The Virtue of Fortitude

Ever heard the expression “It builds character?” The “it” is what you are going through at the present moment. Though “It builds character” is often used flippantly and sarcastically, there is a golden nugget of truth we can mine from this statement.

Character is who you are- your mentality, values, beliefs, judgments, perceptions, which shape your responses to life and circumstances. Your character is fully within your control. Much like gold and silver, character will go through a refinement process.

“Take away the dross from the silver, and there comes out a vessel for the smith.” (Proverbs 25:4, NASB).

We are the silver. The dross is our impurities or imperfections. The vessel is what we will be and the smith is God. It is the smith who helps shape the silver into what it is supposed to be.

Our character can also evolve over time, much like how a writer may go through multiple rewrites before the novel, script, or comic book is complete. (For instance, in the original draft of Star Wars, Han Solo had green skin and gills).

The Stoics also believed in the importance of character. The Stoics believed that we can improve ourselves and that we should strive every day to be better people. In his discourse, “On Providence,” Epictetus discusses the proper perspective we should have in life.

“It is easy to praise providence for everything that happens in the world provided you have both the ability to see individual events in the context of the whole and a sense of gratitude. Without these, either you will not see the usefulness of what happens or, even supposing that you do see it, you will not be grateful for it.”1

Epictetus also links our character with fulfilling our purpose:

“And so for the beasts it is enough to eat, drink, sleep, breed and do whatever else it is that satisfies members of their kind. But for us who have been given the faculty of understanding, this is not enough. Unless we act appropriately, methodically, and in line with our nature and constitution, we will fall short of our proper purpose.”2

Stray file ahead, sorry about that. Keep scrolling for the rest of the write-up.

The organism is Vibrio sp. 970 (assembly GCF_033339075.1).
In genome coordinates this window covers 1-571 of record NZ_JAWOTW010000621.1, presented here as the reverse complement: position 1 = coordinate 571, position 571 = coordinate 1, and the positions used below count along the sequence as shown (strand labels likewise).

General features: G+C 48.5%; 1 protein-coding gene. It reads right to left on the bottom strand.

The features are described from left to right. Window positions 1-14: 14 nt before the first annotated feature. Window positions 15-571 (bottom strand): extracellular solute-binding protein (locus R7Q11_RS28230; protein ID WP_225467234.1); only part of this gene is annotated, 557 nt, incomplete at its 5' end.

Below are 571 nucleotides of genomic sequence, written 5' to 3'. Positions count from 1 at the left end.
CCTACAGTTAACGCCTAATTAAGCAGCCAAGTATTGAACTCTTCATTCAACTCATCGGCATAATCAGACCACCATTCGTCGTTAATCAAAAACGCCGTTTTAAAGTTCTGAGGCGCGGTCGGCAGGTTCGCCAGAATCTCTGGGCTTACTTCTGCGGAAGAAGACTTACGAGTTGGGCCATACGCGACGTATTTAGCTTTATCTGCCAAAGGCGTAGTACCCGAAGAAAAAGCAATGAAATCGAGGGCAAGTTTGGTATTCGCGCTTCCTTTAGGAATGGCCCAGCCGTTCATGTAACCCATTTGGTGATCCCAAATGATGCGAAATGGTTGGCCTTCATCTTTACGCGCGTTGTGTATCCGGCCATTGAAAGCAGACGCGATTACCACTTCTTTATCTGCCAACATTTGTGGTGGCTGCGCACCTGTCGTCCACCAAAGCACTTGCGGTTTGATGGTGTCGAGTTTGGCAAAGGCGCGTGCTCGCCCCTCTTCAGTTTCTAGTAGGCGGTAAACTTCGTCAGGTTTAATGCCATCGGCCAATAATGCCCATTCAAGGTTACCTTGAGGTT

Since we are created by God for a purpose, we are called to acknowledge God:

“Man was brought into the world, however, to look upon God and his works- and not just look, but appreciate…Come to look upon and appreciate God’s works at least once before you die.”3

Take a moment to watch a sunrise or sunset. Look at the stars. Travel to the mountains. Look at the oceans. Take a breath and enjoy the moment.

One of the things that attracted me to read about Stoicism was the pragmatic and realistic nature of the philosophy. For the Stoics, it’s about the process. It’s acknowledging that bad things will happen and being prepared for them when they happen. Because you have lived through previous trials, you have built up a reserve of character, or what Epictetus referred to as “the virtue of fortitude.”

“Furthermore, you have inner strengths that enable you to bear up with difficulties of every kind. You have been given fortitude, courage, and patience. Why should I worry about what happens if I am armed with the virtue of fortitude? Nothing can trouble or upset me, or even seem annoying. Instead of meeting misfortune with groans and tears, I will call upon the faculty especially provided to deal with it.”4

Epictetus goes on to mention about how we do not realize that we have the resources to conquer whatever we are facing. When circumstances do not go our way, we become bitter, complain and resent God, but God has provided a way out. You have the tools, you have to work with them. You might get greasy or hit your thumb, but keep working. What good is a toolbox of the best tools if they are never put to use?

God bless you all.

1Epictetus, Discourses and Selected Writings. Translated and Edited by Robert Dobbin. London: Penguin Books (2008): 16.

2Ibid, 17.

3Ibid, 18.

4Ibid, 18-19.

The Call of Virtue

To some people, the word “virtue” may seem to be an archaic or old-fashioned concept. We live in what many would call a post-Christian society, where everyone does what is right in his or her own eyes, whereby traditional values are scrapped in favor of “If it feels good, do it.” Virtue, however is not just a biblical concept, but is a sound life principle by which we can direct our lives. Some synonyms for virtue include integrity, sincerity, soundness, blamelessness, temperance, purity, incorruptibility, and decency, all of which are ideals to strive towards.